as i have said the 3rd grader radiation model violates 2lot but the ghe does not.

          • Bill hunter says:

            Unfortunately Swanson you haven’t put in the necessary homework to understand the problem.

            Sulphur dioxide is a strong light absorber in the UV light ranges. Thus an injection of sulphur dioxide into the stratosphere causes surface cooling by blocking the suns rays.

            This process can take 3 years as there isn’t hardly any water in the stratosphere to combine with the SO2.

            But overtime the SO2 does combine with water and produces sulphuric acid which is a very poor absorber of UV light and the sulphuric acid destroys ozone in the atmosphere letting more light hit the surface thus after the SO2 is absorbed 3 years later it leads to some warming because of the affects on O3. I am sure the Universities have no self interest in describing how long that might cause warming.

            Now before you complain researchers don’t understand much about what affects the climate. The official doctrine is aerosols reflect light increasing the albedo but the chemicals like SO2 are not thought to reflect light until they convert to sulphuric acid at which point they start eating ozone which does absorb UV light.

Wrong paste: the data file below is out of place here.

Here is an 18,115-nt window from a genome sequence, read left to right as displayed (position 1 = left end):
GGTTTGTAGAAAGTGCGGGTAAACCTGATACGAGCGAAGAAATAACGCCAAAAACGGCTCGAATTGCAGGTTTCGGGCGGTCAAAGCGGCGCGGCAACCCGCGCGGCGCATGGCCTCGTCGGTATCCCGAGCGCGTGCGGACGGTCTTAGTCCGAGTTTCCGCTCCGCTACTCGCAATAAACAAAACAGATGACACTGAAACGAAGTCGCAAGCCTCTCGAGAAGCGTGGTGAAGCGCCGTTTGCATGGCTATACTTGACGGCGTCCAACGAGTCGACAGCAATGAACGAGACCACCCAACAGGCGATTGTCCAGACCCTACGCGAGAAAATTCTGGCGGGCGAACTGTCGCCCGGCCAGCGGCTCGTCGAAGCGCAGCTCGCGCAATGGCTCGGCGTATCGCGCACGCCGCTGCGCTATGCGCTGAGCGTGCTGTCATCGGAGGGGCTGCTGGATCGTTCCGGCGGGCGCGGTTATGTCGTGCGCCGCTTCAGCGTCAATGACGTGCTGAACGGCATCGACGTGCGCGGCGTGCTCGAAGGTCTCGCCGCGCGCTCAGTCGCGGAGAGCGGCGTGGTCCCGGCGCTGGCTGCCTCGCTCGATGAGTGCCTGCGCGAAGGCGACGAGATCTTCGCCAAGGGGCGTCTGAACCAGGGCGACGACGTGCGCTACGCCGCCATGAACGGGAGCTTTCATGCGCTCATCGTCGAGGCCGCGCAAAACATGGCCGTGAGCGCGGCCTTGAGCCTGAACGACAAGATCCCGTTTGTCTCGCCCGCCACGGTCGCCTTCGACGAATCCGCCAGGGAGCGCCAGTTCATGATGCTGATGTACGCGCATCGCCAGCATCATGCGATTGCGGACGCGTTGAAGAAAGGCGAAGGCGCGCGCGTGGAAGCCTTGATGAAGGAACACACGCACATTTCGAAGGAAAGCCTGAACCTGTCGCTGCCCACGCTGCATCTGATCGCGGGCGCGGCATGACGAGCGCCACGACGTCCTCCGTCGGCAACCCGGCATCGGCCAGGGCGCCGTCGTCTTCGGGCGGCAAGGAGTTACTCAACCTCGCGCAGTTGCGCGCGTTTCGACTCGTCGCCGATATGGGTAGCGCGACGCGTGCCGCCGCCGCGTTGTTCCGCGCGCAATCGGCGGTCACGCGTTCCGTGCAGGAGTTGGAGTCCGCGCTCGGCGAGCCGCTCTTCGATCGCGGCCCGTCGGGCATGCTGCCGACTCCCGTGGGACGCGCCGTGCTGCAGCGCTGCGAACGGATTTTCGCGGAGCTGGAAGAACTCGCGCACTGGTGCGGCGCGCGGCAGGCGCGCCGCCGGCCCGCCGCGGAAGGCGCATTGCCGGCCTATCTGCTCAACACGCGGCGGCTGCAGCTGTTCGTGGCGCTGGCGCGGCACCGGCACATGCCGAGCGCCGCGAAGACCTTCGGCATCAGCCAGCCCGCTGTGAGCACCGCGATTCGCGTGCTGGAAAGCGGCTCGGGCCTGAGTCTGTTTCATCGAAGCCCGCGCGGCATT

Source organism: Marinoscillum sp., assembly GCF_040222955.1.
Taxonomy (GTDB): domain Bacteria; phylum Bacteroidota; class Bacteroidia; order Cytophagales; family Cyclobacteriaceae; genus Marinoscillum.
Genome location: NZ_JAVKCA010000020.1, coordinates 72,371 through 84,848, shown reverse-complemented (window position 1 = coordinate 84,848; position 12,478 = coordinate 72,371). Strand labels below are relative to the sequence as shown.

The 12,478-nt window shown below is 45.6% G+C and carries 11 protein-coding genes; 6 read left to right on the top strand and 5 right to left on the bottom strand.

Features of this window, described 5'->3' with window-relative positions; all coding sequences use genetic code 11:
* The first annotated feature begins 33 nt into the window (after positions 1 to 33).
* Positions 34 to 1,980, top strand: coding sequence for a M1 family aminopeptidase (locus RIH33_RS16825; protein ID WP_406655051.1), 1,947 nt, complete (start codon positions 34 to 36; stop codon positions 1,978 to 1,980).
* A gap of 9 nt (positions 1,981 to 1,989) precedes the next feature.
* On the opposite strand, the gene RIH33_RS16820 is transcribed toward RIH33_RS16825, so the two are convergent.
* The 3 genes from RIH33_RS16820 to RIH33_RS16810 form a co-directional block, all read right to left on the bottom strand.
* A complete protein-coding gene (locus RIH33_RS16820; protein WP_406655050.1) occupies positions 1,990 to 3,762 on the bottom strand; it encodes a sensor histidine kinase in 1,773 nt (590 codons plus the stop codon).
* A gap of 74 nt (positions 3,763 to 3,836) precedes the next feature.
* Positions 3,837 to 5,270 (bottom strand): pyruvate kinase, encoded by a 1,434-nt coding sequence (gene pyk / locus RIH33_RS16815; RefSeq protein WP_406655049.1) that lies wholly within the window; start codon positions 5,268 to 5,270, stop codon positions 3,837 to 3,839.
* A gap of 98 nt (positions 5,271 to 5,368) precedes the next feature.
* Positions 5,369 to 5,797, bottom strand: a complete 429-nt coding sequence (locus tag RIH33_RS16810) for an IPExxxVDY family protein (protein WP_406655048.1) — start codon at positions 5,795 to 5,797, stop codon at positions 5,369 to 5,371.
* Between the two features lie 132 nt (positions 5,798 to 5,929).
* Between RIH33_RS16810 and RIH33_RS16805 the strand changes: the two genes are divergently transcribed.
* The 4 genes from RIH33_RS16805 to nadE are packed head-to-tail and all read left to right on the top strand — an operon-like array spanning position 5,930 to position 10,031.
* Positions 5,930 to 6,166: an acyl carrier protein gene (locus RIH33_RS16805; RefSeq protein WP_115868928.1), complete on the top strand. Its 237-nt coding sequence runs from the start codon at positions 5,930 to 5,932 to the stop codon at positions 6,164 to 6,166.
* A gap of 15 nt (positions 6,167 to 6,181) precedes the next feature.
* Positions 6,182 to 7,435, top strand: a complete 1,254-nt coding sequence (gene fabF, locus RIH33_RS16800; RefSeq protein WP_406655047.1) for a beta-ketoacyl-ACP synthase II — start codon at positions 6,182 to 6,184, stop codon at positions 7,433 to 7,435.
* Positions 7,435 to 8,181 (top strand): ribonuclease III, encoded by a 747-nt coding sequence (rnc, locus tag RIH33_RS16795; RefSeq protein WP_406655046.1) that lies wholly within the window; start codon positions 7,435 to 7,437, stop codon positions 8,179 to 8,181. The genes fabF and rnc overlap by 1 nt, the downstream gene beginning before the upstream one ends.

But we do know that the ozone depletion peaked in 2000. Again I am sure Universities have no self interest in investigating this issue either.

            Plus the ozone hole was first discovered in 1985, like 3 years after El Chichon eruption that pumped huge amounts of so2 into the stratosphere and resulted in according to your chart resulted in blockage by SO2 for 3 years of not much less magnitude than Pinatubo, both eruptions resulting in ozone depletion that may not have began to reverse for 15 years after its discovery and 9 years after pinatubo.

            But I am sure none of this is of any self interest to the universities either.

            And there is an area yet to be researched regarding the unexpectedly low SO2 emissions of Hunga Tonga and that is it is a rare undersea explosion that reached the stratosphere and that the SO2 could have been combined with the water immediately. . . .which if so might explain the recent acceleration of stratospheric cooling.